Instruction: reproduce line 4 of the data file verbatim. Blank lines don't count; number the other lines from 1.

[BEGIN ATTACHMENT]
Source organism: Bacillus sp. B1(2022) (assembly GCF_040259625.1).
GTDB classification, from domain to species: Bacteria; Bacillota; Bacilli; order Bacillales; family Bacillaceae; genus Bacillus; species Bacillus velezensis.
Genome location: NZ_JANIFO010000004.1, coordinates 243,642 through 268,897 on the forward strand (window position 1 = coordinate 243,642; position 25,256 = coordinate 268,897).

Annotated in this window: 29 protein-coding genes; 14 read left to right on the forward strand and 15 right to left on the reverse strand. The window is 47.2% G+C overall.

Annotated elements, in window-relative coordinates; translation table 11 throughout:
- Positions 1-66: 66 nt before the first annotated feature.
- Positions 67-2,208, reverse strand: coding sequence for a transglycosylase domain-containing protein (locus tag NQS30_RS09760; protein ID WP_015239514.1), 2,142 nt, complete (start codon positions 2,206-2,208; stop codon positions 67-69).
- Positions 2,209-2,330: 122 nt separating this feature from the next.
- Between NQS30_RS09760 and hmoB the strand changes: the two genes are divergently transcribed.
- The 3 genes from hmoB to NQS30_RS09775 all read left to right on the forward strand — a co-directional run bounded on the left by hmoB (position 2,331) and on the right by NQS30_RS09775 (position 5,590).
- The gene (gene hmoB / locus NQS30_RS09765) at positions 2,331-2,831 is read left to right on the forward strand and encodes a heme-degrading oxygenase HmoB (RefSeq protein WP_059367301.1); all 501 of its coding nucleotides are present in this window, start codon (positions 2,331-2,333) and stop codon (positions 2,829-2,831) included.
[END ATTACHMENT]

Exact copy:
Annotated in this window: 29 protein-coding genes; 14 read left to right on the forward strand and 15 right to left on the reverse strand. The window is 47.2% G+C overall.